Broad-leaved everlasting pea (Lathyrus latifolius): I’ve found this lovely, sprawling pea in two local parks, both former rubbish dumps. It seems an aggressive climber and rambler, adorning bramble and low scrub with its attractive blooms. It is a favourite plant of the Long-tailed blue butterfly so I know where to look if this pretty migrant butterfly ever decides to fly as far as south Wales.

200726 5 broad-leaved everlasting pea

Goat’s rue (Galega officinalis) is new to me, and I’ve only seen it in one location, near a large local hospital, perhaps blown in by the constant comings and goings of traffic. My Flora Britannica says it ‘was introduced … in the sixteenth century as a vegetable and medicinal herb, and later grown for ornament’. It certainly has very beautiful flowers.

200726 6 goats-rue

207/366 At home in the bindweed

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I had to chuckle during this morning’s brief stomp between bouts of heavy rain. The local slugs, which I thought would be at home in such conditions, sliding on the grass, slithering over leaves, were more literally ‘at home’, sheltering in the deep flower cups of bindweed.

200725 slugs in bindweed (1)200725 slugs in bindweed (2)200725 slugs in bindweed (3)

206/366 Fledging

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From an initial count of three chicks, the local Lesser black-backed gulls nesting amongst a neighbour’s chimney pots have managed to raise one to fledging. I’ve been watching it practising its flying skills over recent days and, finally this morning, it has left the shelter of its nest site.

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Though it was pottering around the rooftops for a while, I can no longer see the chick. Now follows the dangerous time for this fledgling of learning to find its own food, finding shelter against bad weather, escaping domestic cats and dogs in the various neighbours’ gardens, and avoiding cars on roads…. Good luck, little one!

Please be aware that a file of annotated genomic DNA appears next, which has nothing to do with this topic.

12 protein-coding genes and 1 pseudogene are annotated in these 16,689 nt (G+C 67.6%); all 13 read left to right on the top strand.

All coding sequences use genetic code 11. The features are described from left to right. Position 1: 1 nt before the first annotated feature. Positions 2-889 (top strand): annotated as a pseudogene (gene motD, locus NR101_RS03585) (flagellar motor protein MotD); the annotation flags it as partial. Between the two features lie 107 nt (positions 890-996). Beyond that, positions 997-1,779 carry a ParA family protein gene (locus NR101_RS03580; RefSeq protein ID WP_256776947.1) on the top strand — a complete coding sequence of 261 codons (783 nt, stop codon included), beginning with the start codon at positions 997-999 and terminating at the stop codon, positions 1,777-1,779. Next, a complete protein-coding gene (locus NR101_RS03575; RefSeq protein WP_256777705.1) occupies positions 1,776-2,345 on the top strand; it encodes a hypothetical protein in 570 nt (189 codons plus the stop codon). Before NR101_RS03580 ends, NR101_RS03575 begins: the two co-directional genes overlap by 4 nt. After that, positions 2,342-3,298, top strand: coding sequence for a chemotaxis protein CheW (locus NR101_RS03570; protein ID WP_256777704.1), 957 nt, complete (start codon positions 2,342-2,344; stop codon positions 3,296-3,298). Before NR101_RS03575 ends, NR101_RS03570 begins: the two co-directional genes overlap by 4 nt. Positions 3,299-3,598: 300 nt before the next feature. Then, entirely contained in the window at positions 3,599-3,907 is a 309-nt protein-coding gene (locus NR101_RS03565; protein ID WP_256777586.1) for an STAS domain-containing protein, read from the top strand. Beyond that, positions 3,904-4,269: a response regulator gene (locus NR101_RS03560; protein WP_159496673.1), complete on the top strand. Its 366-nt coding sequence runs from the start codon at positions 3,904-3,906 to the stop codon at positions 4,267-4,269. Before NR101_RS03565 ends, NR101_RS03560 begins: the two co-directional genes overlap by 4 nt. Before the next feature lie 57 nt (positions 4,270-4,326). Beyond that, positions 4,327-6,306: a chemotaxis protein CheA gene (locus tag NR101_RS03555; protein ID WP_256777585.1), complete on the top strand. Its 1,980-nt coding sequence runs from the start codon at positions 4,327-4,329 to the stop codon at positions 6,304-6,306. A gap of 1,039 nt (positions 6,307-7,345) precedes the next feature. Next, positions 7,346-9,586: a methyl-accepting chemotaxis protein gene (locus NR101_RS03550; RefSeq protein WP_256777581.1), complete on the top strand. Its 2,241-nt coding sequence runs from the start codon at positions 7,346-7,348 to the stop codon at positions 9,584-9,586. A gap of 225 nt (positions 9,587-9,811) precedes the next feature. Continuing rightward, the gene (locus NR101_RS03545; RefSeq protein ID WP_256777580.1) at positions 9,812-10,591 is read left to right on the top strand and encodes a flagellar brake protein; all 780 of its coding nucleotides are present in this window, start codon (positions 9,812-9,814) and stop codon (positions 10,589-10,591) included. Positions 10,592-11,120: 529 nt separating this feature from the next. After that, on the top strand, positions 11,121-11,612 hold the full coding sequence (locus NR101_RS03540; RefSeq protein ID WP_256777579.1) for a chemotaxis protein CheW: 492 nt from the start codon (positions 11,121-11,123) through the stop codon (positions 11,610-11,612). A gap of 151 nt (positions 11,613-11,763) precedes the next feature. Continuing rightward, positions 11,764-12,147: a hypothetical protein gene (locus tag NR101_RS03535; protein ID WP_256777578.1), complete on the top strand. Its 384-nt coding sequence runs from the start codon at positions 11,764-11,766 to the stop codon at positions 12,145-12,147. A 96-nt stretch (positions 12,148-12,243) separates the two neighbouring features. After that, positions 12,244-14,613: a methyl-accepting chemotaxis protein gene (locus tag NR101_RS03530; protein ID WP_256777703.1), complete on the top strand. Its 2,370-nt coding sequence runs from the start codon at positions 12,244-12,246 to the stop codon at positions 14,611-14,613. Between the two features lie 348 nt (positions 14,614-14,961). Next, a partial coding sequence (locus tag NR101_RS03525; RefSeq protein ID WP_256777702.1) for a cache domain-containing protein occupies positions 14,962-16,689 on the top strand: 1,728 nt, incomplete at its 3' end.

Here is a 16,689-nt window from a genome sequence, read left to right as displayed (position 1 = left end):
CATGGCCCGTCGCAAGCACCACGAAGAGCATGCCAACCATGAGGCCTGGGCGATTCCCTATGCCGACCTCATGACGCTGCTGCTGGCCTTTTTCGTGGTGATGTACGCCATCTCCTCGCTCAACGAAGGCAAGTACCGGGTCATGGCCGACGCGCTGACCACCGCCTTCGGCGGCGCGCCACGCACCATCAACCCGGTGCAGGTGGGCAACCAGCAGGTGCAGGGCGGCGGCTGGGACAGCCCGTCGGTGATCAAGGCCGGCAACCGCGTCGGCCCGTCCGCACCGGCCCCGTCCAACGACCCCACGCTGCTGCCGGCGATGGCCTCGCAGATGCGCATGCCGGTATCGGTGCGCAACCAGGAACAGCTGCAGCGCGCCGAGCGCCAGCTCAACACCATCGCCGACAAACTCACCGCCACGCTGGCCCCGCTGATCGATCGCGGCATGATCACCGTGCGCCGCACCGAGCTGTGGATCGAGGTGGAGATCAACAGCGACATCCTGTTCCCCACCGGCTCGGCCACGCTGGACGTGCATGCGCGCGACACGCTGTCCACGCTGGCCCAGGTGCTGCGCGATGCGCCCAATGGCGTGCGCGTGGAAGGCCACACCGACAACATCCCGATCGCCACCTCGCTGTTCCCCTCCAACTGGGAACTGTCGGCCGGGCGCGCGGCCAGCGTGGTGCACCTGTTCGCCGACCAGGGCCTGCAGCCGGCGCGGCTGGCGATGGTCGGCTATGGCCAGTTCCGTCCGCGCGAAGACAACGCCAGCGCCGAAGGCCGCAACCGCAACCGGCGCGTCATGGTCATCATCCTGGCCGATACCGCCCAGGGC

200724 lbb chick (18)

205/366 Sightings at Slade Wood

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On Wednesday I ventured on to public transport for the first time in four months – suitably masked, of course – for a visit to Slade Wood, near Rogiet. This was a site where I’d seen Silver-washed fritillaries and White admiral butterflies last summer so I was hoping for more of those but, unfortunately, huge areas of the woodland have been felled over the winter months, which has destroyed a lot of the butterflies’ habitat.

200723 1 peacock200723 2 gatekeepers

I did still see a lot of butterflies on the Buddleja bushes – in fact, probably more Peacocks than I’ve seen in one day before, and I got some pics of a pair of Gatekeepers mating – but only spotted one Silver-washed fritillary (and didn’t manage a photo) and no White admirals. There was also a butterfly consolation prize in the form of a Brown argus, a butterfly that’s not common locally, which was in Minnett’s Field, a nearby meadow managed by Gwent Wildlife Trust.

200723 3 brown argus

Though the butterflies were a little disappointing, the birds were a huge bonus as I managed to find a family of Spotted flycatchers, with two adults and a couple of juveniles (below left), which I’d not seen before.